Johana Sinisalo - Not Before Sundown 
Wednesday, 03 .May, 2006, 05:10 - English Entries, Finland, Literature

Not Before Sundown Trolls are creatures of the Northern mythology and Scandinavian legends. They are walking upright and therefore look somehow like humans, but their fur-coat and claws remind us of their animal nature. Trolls are said to love the night, to be able to turn to stone and sometimes some of them were seen - if we believe what the murmured stories of older days tell us - as changelings, replacing human children in their cradles.

In her book "Not Before Sundown" Johanna Sinisalo translates the legends of the trolls into a modern novel. After a night of drinking and disappointment, Mikael saves a young Troll from the violence of a gang of youngsters. Mikael reacts without further thinking and takes the wounded troll into his home and life.

Sinisalos story needed the first hundred pages to get up to speed. In the beginning the troll is ill and Mikael, who is homosexual, has problems to hide his new subtenant from his boy friends. But when Pessi, the troll, finally gets well and starts causing further confusion, the book becomes funny and entertaining.

In-between the mostly short chapters Sinisalo informs about the role of the Troll in Finnish literature and history by putting abstracts from all kinds of sources - poems, extractions from novels, scientific and popular scientific articles - into the book. As an uneducated reader I was rather surprised of same of the "facts" that are elaborated in these insertions. The authors’ humor, in some cases, reaches over the borders of the novel and the reader should be careful in choosing what to believe and what not.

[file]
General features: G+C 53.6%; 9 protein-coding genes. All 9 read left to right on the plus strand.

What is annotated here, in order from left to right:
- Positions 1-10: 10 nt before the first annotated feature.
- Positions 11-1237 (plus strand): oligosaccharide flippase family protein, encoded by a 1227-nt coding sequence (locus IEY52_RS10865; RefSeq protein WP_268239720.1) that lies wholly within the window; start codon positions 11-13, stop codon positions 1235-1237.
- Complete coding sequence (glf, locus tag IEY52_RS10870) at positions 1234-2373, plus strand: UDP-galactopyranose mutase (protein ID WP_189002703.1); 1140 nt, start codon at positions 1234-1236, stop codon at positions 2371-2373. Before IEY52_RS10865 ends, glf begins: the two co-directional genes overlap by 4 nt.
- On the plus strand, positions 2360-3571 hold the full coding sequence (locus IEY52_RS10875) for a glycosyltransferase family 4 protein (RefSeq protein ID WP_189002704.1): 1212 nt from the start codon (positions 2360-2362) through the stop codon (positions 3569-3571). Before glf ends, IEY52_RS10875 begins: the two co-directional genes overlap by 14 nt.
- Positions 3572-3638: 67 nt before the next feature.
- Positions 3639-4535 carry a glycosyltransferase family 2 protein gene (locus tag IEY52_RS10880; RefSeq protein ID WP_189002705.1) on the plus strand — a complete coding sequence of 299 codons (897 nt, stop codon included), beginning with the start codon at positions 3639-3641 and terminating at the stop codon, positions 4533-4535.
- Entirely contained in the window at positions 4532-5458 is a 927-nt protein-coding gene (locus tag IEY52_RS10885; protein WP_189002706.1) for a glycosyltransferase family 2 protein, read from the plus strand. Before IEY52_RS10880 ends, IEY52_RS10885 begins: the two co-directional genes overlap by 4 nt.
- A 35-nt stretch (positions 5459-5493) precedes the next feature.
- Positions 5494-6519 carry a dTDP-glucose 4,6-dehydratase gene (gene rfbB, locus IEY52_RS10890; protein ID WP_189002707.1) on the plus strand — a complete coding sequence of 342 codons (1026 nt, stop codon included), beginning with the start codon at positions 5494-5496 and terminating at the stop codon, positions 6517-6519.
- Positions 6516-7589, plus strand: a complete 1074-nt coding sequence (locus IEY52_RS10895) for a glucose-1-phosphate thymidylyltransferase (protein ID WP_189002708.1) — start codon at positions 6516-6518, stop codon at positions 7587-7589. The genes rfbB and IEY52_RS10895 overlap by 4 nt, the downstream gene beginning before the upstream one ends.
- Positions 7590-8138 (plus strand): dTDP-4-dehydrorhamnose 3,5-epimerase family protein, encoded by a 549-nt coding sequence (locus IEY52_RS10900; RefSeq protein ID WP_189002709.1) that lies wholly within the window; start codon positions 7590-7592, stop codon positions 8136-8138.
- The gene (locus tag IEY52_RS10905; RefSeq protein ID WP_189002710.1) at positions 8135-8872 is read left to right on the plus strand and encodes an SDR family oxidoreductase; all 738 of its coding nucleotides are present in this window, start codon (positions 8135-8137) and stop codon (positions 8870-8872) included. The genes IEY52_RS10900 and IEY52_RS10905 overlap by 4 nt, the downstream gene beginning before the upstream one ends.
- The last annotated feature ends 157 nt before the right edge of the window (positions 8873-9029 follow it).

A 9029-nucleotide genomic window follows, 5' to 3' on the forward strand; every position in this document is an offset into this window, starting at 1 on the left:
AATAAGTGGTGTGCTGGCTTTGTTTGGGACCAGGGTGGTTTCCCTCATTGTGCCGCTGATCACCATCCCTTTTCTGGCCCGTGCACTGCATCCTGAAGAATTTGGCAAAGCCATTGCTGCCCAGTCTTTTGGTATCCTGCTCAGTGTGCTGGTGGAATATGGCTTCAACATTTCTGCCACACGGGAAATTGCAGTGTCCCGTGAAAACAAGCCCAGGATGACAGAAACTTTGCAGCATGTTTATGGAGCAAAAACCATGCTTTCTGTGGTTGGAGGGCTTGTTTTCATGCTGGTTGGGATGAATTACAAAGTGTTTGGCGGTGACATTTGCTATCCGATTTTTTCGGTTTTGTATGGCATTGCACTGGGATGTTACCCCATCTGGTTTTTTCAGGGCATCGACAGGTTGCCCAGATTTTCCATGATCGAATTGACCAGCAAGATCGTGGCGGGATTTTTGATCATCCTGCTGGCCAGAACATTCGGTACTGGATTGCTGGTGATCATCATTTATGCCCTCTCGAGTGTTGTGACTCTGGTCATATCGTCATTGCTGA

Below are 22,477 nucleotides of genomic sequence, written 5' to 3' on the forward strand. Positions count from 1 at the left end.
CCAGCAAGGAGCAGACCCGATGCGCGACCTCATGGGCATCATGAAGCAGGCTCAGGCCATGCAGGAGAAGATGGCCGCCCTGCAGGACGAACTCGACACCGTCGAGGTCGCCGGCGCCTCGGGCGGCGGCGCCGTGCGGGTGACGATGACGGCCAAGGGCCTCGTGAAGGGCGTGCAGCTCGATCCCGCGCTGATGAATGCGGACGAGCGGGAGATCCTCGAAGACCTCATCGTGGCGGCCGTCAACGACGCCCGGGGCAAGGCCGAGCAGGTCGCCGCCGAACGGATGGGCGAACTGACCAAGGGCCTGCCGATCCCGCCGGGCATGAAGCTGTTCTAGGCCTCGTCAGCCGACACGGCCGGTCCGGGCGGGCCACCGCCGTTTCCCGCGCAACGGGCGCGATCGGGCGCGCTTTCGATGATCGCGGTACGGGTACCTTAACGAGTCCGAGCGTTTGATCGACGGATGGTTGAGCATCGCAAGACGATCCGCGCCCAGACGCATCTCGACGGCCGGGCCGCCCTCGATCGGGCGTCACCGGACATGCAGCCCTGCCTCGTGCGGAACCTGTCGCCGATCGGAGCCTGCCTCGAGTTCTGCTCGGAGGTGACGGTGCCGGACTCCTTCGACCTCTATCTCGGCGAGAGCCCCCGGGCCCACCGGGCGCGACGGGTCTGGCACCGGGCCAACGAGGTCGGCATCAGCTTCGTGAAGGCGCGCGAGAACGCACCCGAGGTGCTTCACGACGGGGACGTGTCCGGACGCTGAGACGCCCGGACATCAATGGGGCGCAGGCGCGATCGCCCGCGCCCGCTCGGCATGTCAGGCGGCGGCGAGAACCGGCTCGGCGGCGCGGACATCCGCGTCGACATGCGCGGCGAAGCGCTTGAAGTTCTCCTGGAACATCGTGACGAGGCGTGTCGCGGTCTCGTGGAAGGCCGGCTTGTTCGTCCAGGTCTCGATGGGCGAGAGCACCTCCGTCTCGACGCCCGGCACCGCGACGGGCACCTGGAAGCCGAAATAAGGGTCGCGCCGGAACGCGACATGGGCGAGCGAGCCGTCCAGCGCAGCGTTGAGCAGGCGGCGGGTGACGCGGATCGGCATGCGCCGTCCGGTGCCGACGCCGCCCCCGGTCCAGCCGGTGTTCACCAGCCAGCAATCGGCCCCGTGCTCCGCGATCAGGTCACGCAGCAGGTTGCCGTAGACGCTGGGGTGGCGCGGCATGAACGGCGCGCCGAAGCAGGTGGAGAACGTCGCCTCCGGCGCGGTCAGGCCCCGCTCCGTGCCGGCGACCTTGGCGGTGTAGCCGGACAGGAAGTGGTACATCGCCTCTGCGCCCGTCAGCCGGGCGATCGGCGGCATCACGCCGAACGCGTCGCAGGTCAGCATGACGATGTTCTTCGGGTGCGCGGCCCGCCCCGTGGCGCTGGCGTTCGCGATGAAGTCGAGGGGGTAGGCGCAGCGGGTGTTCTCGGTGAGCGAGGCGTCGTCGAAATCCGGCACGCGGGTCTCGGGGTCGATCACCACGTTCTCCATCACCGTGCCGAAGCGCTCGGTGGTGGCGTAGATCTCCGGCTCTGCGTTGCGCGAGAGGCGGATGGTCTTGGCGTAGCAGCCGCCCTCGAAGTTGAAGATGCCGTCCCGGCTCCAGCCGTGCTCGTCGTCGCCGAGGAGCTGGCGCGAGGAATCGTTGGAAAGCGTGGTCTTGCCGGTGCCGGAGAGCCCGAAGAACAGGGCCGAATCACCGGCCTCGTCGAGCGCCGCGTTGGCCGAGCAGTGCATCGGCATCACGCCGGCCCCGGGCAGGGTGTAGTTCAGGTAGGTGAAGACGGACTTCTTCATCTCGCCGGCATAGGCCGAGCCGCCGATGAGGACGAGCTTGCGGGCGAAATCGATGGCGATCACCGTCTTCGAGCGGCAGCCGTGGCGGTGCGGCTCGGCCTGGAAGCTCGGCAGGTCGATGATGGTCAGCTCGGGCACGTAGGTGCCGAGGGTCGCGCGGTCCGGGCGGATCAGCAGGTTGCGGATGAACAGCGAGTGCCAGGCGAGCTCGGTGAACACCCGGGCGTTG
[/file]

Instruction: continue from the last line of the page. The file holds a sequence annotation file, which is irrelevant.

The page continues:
Towards the end we are facing more and more the wild and darker nature of the troll. Although the final chapters might seem tragic, the book never leaves is light and humorous style.

There is also the story of a desperate Philippine girl who was married by a Finnish thug out of a catolog. This character is simply not needed for the book and described in a completly cliche way. It seems that Sinisalo wanted to introduce a more serious side-story in the novel, but to my eyes failed completly with it.

In the end the book left me disappointed. The language is too clean (at least in the translation) and offers no inspiration, the characters are predictable and the intended criticism of society is not convincing.

But most of all the fantastic element - the troll - does not develop into a mystic creature and the few secrets around it taste rather constructed. By citing so many other sources Sinisalo makes clear where she got her inspiration from, but she is not able to reproduce them in a way that would deepen the understanding of the legends. She avoids carefully any chance to let the fear and fascination of the old tales shine through her story.

"Not Before Sundown" is an entertaining and humoristic novel which gives an introduction to some parts of Finnish mythology. It does not go further than that and for me did not hold as an example for contemporary Finnish literature.
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